“I knew this one was going to be a concept album and I wanted it to be almost like a journey that you can meditate through,” he explains. “It should be an album that swallows you and spits you out on the other side. It engulfs you. That was my aim, and I wanted it to be much darker than Mark Of The Necrogram. That was such a well-produced album and it was easy to like the songs – it was immediate. Maybe the listener won’t like Dawn Of The Damned first time around, but that’s okay. I tried to make the songs more interesting for someone who makes the effort, someone who’s willing to take the time. It’s still not a complicated album because Necrophobic is not complicated! [Laughs] But by our standards, it has more layers.”
Although Necrophobic have always existed in a dark and diabolical lyrical realm, Dawn Of The Damned is unique amongst the band’s records due to its refined parallels between Ramstedt’s personal experiences and the universal forces with which we all battle. The band’s ninth studio album is still a brutal whirlwind of aggression, of course, but something more grimly magical lurks within its subtler textures and ingenious side-steps.
“In the ‘90s, we practiced a lot of magic. We did a lot of meditation, a lot of lucid dreaming, and of course it all fit together with the black metal scene in the ‘90s,” Ramstedt notes. “I had a lot of experiences and I always wrote them down, after every experience. Now after all these years I have enough distance from that to be able to pick it up again, so I wrote about these experiences but in a way that the listener can follow. It’s about is how I go into the lucid dreaming, how I form my dreams, how I decide which crap to leave behind and what to bring back from this meditation and how to develop as a human.”
“t’s also about what happens with you when you have to do something hard in life,” he continues. “Sometimes you have to burn all your bridges. So this album is also about taking these irreversible decisions in life. Maybe you’ll lose friends and you’ll destroy stuff, but you have to stand by that. This is the astral journey where those decisions are made.”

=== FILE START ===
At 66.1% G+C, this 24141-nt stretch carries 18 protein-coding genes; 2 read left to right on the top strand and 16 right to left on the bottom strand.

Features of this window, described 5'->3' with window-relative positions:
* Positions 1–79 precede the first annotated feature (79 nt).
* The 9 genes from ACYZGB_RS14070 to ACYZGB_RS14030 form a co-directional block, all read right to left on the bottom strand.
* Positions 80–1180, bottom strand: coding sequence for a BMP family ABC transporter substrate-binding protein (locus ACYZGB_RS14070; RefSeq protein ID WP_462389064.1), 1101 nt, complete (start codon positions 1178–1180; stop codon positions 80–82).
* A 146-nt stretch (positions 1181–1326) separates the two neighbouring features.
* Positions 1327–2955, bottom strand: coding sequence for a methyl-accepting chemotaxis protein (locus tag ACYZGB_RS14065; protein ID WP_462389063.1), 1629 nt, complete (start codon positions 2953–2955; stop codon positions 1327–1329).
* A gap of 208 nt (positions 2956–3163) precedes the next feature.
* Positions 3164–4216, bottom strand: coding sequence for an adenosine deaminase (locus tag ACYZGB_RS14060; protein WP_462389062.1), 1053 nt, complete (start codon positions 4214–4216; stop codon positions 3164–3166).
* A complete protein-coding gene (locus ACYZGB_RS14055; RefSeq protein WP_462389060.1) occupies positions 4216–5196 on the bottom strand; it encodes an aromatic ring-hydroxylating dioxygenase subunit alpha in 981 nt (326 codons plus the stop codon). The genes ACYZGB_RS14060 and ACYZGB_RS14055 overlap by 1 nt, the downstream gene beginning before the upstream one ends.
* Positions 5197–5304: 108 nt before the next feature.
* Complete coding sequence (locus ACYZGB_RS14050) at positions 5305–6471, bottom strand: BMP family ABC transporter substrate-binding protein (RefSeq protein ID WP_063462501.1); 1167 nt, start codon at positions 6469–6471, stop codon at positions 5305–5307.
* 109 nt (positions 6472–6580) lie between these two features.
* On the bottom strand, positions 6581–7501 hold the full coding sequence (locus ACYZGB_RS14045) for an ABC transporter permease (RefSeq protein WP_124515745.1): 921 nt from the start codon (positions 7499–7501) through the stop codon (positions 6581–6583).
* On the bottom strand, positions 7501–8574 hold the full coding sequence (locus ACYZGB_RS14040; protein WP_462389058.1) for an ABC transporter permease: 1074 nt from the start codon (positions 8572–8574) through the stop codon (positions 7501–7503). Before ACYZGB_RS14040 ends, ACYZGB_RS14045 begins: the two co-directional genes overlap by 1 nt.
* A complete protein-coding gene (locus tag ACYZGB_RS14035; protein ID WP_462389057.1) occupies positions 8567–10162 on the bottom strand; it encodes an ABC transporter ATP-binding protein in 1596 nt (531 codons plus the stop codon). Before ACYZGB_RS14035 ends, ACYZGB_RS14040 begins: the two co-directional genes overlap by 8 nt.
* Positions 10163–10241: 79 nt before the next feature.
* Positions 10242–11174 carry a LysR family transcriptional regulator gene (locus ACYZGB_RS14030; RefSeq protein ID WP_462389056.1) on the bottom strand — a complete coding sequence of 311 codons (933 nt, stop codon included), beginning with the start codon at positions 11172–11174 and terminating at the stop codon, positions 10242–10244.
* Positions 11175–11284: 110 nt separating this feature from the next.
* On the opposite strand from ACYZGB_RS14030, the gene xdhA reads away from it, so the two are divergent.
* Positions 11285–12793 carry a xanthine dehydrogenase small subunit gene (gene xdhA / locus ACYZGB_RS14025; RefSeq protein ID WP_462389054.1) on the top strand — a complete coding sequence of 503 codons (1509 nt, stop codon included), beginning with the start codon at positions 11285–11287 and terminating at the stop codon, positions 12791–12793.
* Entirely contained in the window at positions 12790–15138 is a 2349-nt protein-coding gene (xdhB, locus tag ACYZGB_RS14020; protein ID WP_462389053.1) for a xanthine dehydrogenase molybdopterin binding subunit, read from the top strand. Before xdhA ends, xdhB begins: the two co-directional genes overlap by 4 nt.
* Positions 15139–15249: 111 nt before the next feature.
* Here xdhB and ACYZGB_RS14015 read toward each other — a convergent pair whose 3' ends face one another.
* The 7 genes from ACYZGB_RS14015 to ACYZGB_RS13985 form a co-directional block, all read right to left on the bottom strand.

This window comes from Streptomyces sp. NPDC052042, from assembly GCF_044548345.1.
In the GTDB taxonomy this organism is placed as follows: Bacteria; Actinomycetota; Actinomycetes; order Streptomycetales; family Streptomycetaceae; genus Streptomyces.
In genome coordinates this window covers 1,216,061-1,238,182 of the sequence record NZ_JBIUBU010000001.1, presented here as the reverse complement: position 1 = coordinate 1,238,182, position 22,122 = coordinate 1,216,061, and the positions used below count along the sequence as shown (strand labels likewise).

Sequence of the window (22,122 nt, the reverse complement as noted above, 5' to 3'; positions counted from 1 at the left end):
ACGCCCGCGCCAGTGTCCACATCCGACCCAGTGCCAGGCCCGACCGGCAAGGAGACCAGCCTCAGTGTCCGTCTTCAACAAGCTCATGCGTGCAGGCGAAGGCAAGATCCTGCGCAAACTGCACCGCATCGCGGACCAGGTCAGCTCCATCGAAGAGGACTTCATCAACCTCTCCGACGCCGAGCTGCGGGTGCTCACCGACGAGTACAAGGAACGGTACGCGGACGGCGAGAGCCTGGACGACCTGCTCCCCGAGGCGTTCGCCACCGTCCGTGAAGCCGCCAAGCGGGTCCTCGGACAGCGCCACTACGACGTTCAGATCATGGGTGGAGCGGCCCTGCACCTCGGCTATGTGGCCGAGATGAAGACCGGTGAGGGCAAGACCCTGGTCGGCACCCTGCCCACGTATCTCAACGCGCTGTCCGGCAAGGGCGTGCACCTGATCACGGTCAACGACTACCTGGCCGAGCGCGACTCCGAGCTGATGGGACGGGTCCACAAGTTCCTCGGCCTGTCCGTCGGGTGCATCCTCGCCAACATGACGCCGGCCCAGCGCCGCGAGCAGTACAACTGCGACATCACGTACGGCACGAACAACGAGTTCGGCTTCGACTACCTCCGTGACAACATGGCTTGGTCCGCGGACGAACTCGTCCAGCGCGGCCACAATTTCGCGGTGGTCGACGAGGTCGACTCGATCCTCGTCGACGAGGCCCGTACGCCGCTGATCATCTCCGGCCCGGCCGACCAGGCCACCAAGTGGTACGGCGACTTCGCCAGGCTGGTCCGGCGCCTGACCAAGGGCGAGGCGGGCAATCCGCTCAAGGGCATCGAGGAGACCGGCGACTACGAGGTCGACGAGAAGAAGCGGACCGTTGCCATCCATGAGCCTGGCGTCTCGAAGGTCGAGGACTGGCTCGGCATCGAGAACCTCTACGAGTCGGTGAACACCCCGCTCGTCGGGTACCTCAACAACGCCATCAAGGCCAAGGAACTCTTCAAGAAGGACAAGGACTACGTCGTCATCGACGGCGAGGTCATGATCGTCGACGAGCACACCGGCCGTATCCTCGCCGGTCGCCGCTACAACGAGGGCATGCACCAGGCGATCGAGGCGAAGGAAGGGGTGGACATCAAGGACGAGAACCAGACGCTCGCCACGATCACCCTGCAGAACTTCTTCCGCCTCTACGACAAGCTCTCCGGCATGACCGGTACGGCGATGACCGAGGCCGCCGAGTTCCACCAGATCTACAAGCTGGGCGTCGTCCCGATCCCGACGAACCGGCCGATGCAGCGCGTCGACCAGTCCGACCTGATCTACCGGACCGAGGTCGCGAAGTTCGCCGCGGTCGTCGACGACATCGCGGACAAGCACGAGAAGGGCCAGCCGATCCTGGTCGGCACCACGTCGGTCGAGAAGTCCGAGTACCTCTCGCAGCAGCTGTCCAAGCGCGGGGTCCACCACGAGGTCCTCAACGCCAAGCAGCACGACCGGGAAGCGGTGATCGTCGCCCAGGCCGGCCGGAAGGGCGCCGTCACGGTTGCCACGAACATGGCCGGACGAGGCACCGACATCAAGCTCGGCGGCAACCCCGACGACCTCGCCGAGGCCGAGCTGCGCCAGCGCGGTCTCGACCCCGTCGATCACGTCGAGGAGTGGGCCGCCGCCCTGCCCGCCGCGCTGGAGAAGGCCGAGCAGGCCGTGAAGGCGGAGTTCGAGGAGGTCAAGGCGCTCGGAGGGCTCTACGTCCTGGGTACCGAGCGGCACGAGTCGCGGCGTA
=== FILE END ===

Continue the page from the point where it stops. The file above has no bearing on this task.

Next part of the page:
There is no doubt that Mark of The Necrogram signified a new high for NECROPHOBIC in terms of sonic power. Building on that artistic momentum, Dawn Of The Damned offers an even richer and more punishing range of dynamics. With Ramstedt, Bergeback and Sterner joined by vocalist Anders Strokirk and recent recruit, bassist Allan Lundholm, the Swedish destroyers have never sounded more potent. Once again recorded in collaboration with Fredrik Folkare of death metal icons UNLEASHED, it’s an album that proclaims its creators’ idiosyncratic approach to hammering their infernal point home.
“The guitar work on this record is definitely over-the-top!” grins Ramstedt. “Guitars are rarely used like this in death and black metal. Maybe that’s because I mainly listen to ‘80s metal myself, and I don’t listen to much extreme metal. When you’re inspired by guys like Jake E. Lee or George Lynch, you start to think in different ways. So it’s absolutely a black metal or a death metal album. But there is another dimension to the harmonics, for sure.”
Already destined to be one of the metal records of 2020, and an inspirational antidote to the insanity all around us, Dawn Of The Damned would score full marks from most diehards, even without the added thrill of hearing DESTRUCTION vocalist Schmier making an appearance. Fortunately, NECROPHOBIC have that covered too.
“We have one very special guest for an extra song I wrote, which is almost like a Destruction, Teutonic thrash pastiche! It’s a totally ‘80s, Pleasure To Kill vibe, and it came out so good, we thought ‘Fuck, we should ask Schmier!’ and he was up for it. So he shares the vocal duties and it came out amazing.”
Proving that it’s eminently possible to stick to your guns while flexing new muscles at the same time, NECROPHOBIC have enjoyed a turbulent three-decade rise to glory. Currently in the form of their malevolent lives and enjoying a new wave of acclaim and popularity, the Swedes’ future looks brighter – and, of course, blacker – than ever. Ultimately, there’s no mistaking the sound of the real, Satanic deal.
“You can be a pretender and play evil sounding music because it sounds cool. But for me, it doesn’t matter if we sell 1000 records or 100,000 records.” Ramstedt concludes. “This is for real. It’s not pretend, and that’s the difference.”